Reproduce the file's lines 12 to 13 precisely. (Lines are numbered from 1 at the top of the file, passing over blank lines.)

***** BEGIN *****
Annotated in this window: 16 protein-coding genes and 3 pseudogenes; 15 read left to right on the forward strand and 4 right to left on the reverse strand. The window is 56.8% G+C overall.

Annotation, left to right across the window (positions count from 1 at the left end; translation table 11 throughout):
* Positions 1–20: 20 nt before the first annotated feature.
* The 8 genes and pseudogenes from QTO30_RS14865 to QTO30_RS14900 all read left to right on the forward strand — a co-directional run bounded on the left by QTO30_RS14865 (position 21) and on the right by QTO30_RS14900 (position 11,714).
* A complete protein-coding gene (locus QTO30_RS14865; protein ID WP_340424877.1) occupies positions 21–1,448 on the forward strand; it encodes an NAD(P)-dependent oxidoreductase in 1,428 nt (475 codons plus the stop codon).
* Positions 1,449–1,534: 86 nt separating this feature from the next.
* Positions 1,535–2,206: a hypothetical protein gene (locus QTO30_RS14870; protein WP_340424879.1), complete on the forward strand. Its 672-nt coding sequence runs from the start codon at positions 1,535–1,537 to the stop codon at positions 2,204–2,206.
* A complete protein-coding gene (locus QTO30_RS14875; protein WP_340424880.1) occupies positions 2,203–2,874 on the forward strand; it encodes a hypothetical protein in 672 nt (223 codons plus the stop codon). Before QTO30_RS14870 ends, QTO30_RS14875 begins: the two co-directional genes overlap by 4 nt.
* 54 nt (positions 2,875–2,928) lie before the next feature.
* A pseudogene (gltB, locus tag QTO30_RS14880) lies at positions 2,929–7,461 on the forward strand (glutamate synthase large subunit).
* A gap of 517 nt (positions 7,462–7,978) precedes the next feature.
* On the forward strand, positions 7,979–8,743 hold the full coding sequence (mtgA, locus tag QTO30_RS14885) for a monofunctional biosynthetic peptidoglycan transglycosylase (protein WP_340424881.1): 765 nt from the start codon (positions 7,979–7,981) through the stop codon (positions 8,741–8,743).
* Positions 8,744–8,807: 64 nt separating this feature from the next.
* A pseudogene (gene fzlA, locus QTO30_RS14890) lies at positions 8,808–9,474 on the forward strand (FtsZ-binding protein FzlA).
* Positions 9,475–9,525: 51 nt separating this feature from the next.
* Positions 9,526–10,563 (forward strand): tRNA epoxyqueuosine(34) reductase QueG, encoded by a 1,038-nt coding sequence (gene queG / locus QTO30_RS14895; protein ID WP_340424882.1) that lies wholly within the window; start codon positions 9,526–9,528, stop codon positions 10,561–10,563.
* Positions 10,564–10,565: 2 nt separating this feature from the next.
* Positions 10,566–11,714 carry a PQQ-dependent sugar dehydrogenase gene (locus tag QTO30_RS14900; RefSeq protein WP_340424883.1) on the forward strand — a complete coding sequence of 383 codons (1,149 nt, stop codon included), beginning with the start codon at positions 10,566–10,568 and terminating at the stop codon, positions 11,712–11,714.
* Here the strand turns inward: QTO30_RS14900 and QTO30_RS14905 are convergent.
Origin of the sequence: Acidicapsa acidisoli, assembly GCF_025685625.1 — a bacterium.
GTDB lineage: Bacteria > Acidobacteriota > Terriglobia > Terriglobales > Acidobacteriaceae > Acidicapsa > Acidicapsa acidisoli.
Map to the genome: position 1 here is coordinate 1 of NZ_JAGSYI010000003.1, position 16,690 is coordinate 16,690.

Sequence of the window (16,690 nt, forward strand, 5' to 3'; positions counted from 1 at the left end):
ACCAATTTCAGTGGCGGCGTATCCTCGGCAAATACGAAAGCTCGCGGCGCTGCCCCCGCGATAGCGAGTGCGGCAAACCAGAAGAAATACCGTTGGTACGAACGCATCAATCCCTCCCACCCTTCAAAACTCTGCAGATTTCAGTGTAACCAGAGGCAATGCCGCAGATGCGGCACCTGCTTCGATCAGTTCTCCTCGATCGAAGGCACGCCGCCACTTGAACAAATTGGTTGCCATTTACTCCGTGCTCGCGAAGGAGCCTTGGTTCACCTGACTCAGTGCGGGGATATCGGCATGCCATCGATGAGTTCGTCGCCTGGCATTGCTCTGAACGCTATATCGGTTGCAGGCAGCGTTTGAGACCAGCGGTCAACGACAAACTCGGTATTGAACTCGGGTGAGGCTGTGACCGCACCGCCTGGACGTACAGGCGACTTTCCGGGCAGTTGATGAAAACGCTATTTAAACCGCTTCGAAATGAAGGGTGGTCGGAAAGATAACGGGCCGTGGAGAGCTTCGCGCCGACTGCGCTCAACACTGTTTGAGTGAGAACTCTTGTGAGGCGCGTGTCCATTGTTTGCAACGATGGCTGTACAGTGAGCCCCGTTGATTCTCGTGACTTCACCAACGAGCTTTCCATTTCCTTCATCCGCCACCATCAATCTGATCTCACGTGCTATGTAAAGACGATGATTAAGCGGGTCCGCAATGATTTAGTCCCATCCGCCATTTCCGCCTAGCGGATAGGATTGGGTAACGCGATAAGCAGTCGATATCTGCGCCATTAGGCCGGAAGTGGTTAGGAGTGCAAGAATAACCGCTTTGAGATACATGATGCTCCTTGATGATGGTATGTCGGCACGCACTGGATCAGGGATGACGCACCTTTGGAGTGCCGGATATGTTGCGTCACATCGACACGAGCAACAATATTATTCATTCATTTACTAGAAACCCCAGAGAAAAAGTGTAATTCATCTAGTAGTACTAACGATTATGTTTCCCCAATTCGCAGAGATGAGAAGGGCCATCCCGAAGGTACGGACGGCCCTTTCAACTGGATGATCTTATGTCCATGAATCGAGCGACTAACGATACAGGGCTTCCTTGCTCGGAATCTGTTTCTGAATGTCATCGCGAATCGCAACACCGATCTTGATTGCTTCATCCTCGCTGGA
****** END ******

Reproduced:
* On the forward strand, positions 7,979–8,743 hold the full coding sequence (mtgA, locus tag QTO30_RS14885) for a monofunctional biosynthetic peptidoglycan transglycosylase (protein WP_340424881.1): 765 nt from the start codon (positions 7,979–7,981) through the stop codon (positions 8,741–8,743).
* Positions 8,744–8,807: 64 nt separating this feature from the next.